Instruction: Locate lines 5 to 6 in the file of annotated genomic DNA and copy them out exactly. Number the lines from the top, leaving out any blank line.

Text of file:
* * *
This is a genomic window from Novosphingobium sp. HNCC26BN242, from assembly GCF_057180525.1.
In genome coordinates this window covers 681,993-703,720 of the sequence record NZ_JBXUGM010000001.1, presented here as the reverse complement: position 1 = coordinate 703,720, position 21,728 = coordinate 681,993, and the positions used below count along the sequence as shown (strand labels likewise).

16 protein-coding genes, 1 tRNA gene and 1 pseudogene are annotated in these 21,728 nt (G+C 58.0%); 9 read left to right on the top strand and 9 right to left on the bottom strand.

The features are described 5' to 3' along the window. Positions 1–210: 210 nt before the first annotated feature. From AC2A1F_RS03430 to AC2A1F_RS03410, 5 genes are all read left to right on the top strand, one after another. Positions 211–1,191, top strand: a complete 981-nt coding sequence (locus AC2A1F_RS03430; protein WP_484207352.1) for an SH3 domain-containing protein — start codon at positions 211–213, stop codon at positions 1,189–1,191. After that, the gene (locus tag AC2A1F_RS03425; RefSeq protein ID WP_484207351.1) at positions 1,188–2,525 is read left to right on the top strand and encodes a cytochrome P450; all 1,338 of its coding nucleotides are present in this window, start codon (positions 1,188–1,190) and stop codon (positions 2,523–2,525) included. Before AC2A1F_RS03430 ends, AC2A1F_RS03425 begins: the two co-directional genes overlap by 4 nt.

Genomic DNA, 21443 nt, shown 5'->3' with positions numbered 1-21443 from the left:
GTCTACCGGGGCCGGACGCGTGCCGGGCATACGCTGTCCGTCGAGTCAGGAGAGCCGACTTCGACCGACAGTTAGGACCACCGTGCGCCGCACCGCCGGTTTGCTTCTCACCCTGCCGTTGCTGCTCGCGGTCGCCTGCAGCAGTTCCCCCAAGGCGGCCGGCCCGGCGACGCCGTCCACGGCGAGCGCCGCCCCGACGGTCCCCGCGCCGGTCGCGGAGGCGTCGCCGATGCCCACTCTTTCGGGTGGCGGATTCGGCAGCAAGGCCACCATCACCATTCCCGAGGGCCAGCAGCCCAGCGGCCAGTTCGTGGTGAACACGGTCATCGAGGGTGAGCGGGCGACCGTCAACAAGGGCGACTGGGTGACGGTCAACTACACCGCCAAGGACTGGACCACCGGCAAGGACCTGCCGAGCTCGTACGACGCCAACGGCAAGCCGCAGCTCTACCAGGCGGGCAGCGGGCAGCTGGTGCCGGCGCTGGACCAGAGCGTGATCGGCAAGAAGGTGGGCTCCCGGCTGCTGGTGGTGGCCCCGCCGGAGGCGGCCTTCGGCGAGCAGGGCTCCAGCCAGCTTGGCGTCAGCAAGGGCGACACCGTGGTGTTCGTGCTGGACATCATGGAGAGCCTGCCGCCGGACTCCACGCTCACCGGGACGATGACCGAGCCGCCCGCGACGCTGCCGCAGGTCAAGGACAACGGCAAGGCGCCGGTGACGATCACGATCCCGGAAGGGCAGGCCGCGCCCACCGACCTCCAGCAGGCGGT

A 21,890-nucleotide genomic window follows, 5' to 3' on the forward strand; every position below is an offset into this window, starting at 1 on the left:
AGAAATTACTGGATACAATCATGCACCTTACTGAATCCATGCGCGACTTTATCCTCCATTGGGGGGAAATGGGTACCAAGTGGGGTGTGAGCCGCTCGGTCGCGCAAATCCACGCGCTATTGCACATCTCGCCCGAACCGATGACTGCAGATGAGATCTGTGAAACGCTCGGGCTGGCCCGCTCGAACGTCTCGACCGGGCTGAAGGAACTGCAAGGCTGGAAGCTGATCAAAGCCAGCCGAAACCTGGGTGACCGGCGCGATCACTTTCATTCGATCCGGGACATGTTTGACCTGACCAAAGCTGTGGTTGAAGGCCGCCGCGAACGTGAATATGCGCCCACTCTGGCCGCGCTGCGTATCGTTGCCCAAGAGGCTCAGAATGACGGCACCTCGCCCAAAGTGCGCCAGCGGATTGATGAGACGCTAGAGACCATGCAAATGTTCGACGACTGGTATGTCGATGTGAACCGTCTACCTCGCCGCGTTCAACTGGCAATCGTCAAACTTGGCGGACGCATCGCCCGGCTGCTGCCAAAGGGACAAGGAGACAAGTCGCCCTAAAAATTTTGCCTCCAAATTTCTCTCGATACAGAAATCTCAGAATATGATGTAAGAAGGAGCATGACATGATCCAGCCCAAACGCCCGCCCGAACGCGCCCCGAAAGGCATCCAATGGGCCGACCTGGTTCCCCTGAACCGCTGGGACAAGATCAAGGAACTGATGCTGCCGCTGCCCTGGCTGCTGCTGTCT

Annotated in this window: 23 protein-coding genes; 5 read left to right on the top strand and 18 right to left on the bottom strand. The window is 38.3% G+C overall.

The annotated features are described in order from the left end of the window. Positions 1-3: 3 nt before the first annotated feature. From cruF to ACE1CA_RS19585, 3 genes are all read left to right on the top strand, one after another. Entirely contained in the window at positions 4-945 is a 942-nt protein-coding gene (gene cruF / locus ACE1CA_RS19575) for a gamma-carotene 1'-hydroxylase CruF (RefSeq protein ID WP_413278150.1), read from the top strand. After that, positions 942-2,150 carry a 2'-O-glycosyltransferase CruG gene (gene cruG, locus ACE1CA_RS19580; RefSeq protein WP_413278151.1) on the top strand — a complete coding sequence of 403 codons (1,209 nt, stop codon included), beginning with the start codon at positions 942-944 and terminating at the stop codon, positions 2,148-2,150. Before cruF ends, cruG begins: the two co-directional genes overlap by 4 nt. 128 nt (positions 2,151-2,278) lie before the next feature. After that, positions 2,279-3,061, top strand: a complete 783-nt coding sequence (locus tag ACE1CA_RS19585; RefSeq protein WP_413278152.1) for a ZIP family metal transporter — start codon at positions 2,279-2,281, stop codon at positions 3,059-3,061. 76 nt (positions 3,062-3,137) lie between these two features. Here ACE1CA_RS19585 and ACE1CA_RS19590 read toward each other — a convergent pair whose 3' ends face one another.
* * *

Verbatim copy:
Genomic DNA, 21443 nt, shown 5'->3' with positions numbered 1-21443 from the left:
GTCTACCGGGGCCGGACGCGTGCCGGGCATACGCTGTCCGTCGAGTCAGGAGAGCCGACTTCGACCGACAGTTAGGACCACCGTGCGCCGCACCGCCGGTTTGCTTCTCACCCTGCCGTTGCTGCTCGCGGTCGCCTGCAGCAGTTCCCCCAAGGCGGCCGGCCCGGCGACGCCGTCCACGGCGAGCGCCGCCCCGACGGTCCCCGCGCCGGTCGCGGAGGCGTCGCCGATGCCCACTCTTTCGGGTGGCGGATTCGGCAGCAAGGCCACCATCACCATTCCCGAGGGCCAGCAGCCCAGCGGCCAGTTCGTGGTGAACACGGTCATCGAGGGTGAGCGGGCGACCGTCAACAAGGGCGACTGGGTGACGGTCAACTACACCGCCAAGGACTGGACCACCGGCAAGGACCTGCCGAGCTCGTACGACGCCAACGGCAAGCCGCAGCTCTACCAGGCGGGCAGCGGGCAGCTGGTGCCGGCGCTGGACCAGAGCGTGATCGGCAAGAAGGTGGGCTCCCGGCTGCTGGTGGTGGCCCCGCCGGAGGCGGCCTTCGGCGAGCAGGGCTCCAGCCAGCTTGGCGTCAGCAAGGGCGACACCGTGGTGTTCGTGCTGGACATCATGGAGAGCCTGCCGCCGGACTCCACGCTCACCGGGACGATGACCGAGCCGCCCGCGACGCTGCCGCAGGTCAAGGACAACGGCAAGGCGCCGGTGACGATCACGATCCCGGAAGGGCAGGCCGCGCCCACCGACCTCCAGCAGGCGGT